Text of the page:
Sorry, I couldn't resist the title.
Apparently, intermittent explosive disorder (IED) has hit the popular press. I've seen about 3 or 4 different references to it in the last week. The stories have been confusing it with road rage, but it's not. IED has been a diagnosis for years.
The whole thing follows a predictable arc:
1. An obscure diagnosis sits in the current Diagnostic and Statistical Manual.
2. Someone finds a way to use it to sell drugs. psychotherapy, or self-help books.
3. It catches the attention of the press.
3. It gets initials (e.g., IED) and becomes overdiagnosed and overtreated.
4. Warnings are issued about overdiagnosis.
5. Clinicians who benefit from the diagnosis argue that in the past it was underdiagnosed.
6. It continues to be overdiagnosed.
7. In some cases, associations get formed, and the diagnosis starts getting used as an excuse for underachievement or misbehavior.
We saw this with attention deficit disorder. Now Ritalin is rampant, and people with ADD get longer to take tests. A few years ago, oppositional defiant disorder followed the same arc, as did autism. Now, intermittent explosive disorder is hitting the same arc.
For the record, clinicians have been treating anger for many years. I recall diagnosing intermittent explosive disorder a few years ago, and having the insurance company kick the claim back saying they don't cover it. When this happens, clinicians always fall back on the same strategy. You avoid diagnoses that you don't get paid for.
That's not quite as dishonest as it sounds. A quick perusal of the Fourth Edition of the Diagnostic and Statistical Manual (DSM-IV) will show that multiple disorders manifest the same behavioral symptoms. For example, irritability and rage are the prime symptoms of intermittent explosive disorder, but, they are also associated with unipolar depression, bipolar disorder, attention deficit disorder, conduct disorder, and various personality disorders.
So, in the past, to assure payment, we treated anger as a symptom of another diagnosis. IED wasn't very common because no one was diagnosing it. I could be wrong here, but it's my recollection that when the Columbine School shootings occurred, more attention was brought to the problems associated with anger. We started to hear about "anger management," and I suspect this led to more diagnosis of intermittent explosive disorder.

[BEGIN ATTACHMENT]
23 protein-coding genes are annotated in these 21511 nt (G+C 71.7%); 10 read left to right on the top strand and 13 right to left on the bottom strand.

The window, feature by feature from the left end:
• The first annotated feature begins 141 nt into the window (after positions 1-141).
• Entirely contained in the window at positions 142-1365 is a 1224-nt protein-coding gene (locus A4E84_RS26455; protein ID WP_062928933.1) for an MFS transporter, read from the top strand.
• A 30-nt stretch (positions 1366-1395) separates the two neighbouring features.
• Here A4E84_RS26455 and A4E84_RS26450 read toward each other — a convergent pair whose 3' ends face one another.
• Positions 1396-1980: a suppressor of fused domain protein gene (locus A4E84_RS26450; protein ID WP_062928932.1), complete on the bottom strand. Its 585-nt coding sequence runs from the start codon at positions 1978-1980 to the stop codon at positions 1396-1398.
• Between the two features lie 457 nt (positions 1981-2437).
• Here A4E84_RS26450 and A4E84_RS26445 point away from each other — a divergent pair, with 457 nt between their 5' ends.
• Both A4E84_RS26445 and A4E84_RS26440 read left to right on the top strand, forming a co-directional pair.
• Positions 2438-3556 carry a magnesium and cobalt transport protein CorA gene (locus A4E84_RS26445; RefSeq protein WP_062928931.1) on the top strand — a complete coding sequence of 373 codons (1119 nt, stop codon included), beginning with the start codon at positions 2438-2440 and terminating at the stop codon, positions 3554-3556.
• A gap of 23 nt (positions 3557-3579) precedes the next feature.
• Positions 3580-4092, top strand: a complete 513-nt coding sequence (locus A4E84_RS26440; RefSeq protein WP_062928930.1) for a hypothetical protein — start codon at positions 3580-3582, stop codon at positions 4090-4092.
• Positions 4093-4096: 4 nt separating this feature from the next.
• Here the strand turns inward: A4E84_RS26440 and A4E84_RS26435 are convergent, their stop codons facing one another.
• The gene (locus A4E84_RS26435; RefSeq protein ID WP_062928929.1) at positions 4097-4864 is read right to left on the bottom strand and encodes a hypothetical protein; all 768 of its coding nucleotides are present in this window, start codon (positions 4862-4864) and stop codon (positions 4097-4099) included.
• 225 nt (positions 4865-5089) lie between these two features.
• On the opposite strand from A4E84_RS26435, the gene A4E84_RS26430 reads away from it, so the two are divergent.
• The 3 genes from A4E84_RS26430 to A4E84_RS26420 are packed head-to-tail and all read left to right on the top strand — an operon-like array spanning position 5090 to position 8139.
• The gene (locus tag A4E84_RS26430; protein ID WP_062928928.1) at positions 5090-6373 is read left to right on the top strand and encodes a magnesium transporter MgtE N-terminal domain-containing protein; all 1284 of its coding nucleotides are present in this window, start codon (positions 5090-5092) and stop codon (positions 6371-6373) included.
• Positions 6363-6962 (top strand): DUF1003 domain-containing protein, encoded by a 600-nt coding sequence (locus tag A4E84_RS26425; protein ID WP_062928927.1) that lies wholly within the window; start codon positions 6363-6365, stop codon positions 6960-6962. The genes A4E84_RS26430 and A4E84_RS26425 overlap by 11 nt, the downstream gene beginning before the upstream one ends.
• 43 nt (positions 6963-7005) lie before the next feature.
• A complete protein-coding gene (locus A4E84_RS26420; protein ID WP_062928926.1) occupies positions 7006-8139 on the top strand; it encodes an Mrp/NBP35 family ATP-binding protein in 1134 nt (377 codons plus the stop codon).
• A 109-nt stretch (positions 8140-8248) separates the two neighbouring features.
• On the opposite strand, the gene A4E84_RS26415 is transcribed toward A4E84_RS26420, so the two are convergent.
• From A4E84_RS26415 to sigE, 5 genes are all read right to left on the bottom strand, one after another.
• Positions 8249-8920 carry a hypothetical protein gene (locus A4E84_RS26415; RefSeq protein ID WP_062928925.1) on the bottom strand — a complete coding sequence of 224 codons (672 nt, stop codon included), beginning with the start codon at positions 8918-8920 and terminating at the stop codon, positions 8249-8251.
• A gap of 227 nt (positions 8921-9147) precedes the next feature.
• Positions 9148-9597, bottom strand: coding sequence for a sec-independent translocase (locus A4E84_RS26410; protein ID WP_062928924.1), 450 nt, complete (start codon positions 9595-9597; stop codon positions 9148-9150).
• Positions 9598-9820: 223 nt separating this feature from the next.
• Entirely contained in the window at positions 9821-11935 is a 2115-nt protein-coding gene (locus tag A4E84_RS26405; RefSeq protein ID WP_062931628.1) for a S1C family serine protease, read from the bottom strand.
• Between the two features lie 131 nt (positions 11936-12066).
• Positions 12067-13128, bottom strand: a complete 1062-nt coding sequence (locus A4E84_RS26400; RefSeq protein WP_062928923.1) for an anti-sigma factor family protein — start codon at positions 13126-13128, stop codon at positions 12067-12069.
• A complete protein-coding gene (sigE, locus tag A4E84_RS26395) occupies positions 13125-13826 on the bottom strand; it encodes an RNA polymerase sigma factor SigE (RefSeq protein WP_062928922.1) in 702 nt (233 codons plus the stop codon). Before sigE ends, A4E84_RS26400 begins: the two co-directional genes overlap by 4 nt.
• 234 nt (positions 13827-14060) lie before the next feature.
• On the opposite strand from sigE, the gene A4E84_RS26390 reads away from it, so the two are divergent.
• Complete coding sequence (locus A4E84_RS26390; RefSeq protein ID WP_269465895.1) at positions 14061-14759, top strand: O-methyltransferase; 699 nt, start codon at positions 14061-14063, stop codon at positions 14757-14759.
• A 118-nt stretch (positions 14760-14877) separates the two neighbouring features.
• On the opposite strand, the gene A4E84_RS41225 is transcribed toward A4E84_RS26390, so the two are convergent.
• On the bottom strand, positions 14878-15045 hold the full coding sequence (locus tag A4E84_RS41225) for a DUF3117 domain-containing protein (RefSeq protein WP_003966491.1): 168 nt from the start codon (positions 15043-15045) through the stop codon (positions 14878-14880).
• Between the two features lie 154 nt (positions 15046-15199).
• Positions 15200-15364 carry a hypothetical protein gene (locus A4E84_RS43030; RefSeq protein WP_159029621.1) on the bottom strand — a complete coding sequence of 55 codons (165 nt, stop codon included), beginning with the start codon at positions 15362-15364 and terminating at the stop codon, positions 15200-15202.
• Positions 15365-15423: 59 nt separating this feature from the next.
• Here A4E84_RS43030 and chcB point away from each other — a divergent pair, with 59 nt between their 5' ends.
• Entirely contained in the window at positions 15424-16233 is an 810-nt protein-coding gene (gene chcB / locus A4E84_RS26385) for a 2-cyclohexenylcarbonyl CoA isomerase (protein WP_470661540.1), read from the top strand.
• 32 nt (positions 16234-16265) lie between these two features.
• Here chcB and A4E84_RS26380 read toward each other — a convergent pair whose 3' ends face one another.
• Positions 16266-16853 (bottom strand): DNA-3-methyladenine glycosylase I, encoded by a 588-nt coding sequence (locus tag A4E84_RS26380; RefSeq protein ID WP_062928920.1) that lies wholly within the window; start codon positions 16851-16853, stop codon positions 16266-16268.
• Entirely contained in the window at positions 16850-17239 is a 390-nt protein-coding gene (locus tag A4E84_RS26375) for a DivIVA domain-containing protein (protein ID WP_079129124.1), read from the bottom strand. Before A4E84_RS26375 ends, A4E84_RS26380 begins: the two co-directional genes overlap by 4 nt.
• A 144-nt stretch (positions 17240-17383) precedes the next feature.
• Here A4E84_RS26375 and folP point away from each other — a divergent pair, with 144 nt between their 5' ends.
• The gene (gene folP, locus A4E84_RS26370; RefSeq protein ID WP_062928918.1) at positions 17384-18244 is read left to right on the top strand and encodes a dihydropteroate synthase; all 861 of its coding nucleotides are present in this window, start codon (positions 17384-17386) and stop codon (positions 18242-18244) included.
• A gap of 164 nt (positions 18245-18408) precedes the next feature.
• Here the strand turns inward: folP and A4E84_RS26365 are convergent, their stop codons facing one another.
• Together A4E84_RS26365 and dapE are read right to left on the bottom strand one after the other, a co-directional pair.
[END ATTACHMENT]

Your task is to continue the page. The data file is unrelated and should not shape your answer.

So, two takeaways from this. First, diagnosis in mental health is not the same as in physical health. Despite all the huffing and puffing about biochemical imbalance, we have no clear understanding of the underlying mechanisms of depression or other mental illnesses. This means that ultimately "diagnosis" involves just summarizing what particular symptoms are being treated. It says nothing about etiology.
Second, diagnoses are influenced by social and economic factors. After Columbine, we stopped thinking that anger was just a matter of rudeness and immaturity. Now we think it's something serious that should be addressed, and our patterns of diagnosis have changed as a result. Let us not forget, however, that from spousal abuse to school shootings to office shootings to road rage, anger is a real problem.
I don't want to see it trivialized, either. I'm sure we'll soon hear, "I shouldn't be found guilty for running that man off the road because I have intermittent explosive disorder." That doesn't fly. IED is a serious problem and a treatable one, but it's not an excuse.
Monday, June 12, 2006
Sorry, I couldn't resist the title.